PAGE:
Saturday, January 25, 2014

Temporal becoming and the B-series view of time

To: Zumar A.
From: Geoffrey Klempner
Subject: Temporal becoming and the B-series view of time
Date: 22nd August 2011 14:07

Dear Zumar,

Thank you for your email of 13 August, with your essay for the University of London BA Metaphysics module, in response to the question, ''Time should be understood as a series of events ordered by notions such as BEFORE and AFTER, we do not need tense-invoking concepts like PAST, PRESENT AND FUTURE.' Discuss.'

This is not a bad essay. In terms of length, if you managed this within anything like exam conditions (one hour) then you did very well indeed.

Your criticism of the A-series view of time follows closely McTaggart's original argument. However, I don't think that McTaggart necessarily gives the most illuminating critique. He relies heavily on the claim about 'contradictions', there's a lot of dialectical hocus pocus, but at the end I don't really feel that I understand *why* the A-series view is incorrect.

It's also important to note that McTaggart did not regard the B-series view as correct. (You allude to this point.) His argument is a step along the way to establishing his own theory of time, the C-series. Expositions of McTaggart often omit this. It's fair to say that the C-series view does not get much coverage these days.

What is the problem with the A-series? Here is a much simpler way to see the problem. I am now writing the second sentence of the sixth paragraph of my first email to Zumar. That is a fact. Except that, it isn't a fact, because I am no longer writing that sentence. While I was writing the sentence, the statement, 'I am now writing the second sentence...' was true. But it is no longer true. It is false.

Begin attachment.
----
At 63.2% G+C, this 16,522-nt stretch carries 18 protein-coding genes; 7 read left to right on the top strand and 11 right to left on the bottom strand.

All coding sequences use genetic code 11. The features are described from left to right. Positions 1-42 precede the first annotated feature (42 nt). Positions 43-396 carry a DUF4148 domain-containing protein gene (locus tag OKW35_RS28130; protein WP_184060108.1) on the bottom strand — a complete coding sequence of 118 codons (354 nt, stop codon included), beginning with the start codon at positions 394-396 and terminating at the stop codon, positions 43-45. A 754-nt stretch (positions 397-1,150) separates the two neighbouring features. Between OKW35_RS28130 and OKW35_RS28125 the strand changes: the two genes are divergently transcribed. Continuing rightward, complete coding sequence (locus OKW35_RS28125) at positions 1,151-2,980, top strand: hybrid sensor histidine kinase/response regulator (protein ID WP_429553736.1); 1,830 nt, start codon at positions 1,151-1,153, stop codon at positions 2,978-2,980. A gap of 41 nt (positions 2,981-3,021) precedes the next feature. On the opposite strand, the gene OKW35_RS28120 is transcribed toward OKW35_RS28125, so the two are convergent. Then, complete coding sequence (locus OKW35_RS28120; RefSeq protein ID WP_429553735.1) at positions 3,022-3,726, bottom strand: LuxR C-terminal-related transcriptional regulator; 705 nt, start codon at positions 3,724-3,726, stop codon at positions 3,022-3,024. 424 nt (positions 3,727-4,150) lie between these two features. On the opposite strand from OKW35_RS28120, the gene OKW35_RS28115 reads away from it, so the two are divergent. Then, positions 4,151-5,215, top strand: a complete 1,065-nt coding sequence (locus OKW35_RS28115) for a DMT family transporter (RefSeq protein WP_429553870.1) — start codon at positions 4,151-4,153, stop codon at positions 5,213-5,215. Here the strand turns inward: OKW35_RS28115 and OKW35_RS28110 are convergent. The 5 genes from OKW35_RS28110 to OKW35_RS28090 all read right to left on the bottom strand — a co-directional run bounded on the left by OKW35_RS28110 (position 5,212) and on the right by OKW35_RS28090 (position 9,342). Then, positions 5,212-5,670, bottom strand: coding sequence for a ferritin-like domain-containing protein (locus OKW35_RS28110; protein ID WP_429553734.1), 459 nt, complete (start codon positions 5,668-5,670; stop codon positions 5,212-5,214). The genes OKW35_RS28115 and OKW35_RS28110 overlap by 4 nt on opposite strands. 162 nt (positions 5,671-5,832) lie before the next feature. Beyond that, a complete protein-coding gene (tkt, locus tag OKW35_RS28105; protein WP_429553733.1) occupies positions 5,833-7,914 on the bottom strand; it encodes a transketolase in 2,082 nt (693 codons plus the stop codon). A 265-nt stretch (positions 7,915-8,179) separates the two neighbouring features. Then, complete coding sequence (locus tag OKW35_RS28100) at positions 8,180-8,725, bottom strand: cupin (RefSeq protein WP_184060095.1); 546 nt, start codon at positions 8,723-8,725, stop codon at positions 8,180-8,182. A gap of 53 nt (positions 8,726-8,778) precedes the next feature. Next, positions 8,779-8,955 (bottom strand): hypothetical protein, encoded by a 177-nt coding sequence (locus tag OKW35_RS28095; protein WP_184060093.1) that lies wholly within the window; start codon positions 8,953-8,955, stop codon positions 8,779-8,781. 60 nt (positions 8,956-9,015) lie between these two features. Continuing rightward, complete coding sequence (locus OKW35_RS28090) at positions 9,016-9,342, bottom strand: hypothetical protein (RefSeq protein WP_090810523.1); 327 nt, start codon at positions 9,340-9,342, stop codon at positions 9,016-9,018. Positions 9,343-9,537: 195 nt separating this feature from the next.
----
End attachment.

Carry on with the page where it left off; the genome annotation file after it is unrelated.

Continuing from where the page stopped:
OK, where's the problem? Following Mellor's analysis, the statement, 'I am now writing the second sentence...' was made at the same time as I wrote the second sentence. The statement I have just made is timelessly true. The problem is, that's not what I meant. I didn't mean merely to state a tautology. I meant to state a metaphysical fact, the fact that I was NOW writing it. The 'nowness of now' appears to us to be a act, yet there are no words capable of expressing that fact. Every time is a 'now'.

This is a problem which you do acknowledge, in the most interesting part of your essay where you distinguish between the 'metaphysical' question and the 'epistemological' question. A theory needs to 'save the phenomena'. It is not sufficient to offer a theory which contradicts what we seem to see with our senses, if you are unable to offer an explanation of why that 'seeming' is an illusion. Mellor's theory of time as the B-series contradicts the naive, intuitive belief that there is a unique and special fact about 'now', it's metaphysical 'nowness'. Mellor's response is, basically, to throw the onus back onto the A-theorist and challenge them to come up with the words necessary to account for this fact: something which of course they are unable to do.

Thus, 'I am relieved it is all over,' said after visiting the dentist, has truth conditions which account for the time difference between walking into the dentist's surgery and leaving the surgery. These correspond, as you point out, to the truth conditions for indexical statements. But that doesn't make the problem, or the illusion, go away. I just *know* that there is something special about NOW. But this is not epistemology. I don't exactly know what to call it. It's an intuition, it's what we are naively 'tempted to say'. Mellor rests content with stating the truth conditions, but fails to grapple with the temptation. He would say, that he just doesn't feel it. But I wonder about this.

It is an issue which I have also grappled with (in my book 'Naive Metaphysics: a theory of subjective and objective worlds' downloadable from the Pathways site). Contrary to what most A-theorists would say, I do accept that 'now' and 'here' pose similar problems. It is no less problematic that there seems to be a place, HERE, which is special (because I occupy it) although there are no words capable of expressing that 'fact' non-tautologically.

All the best,

Geoffrey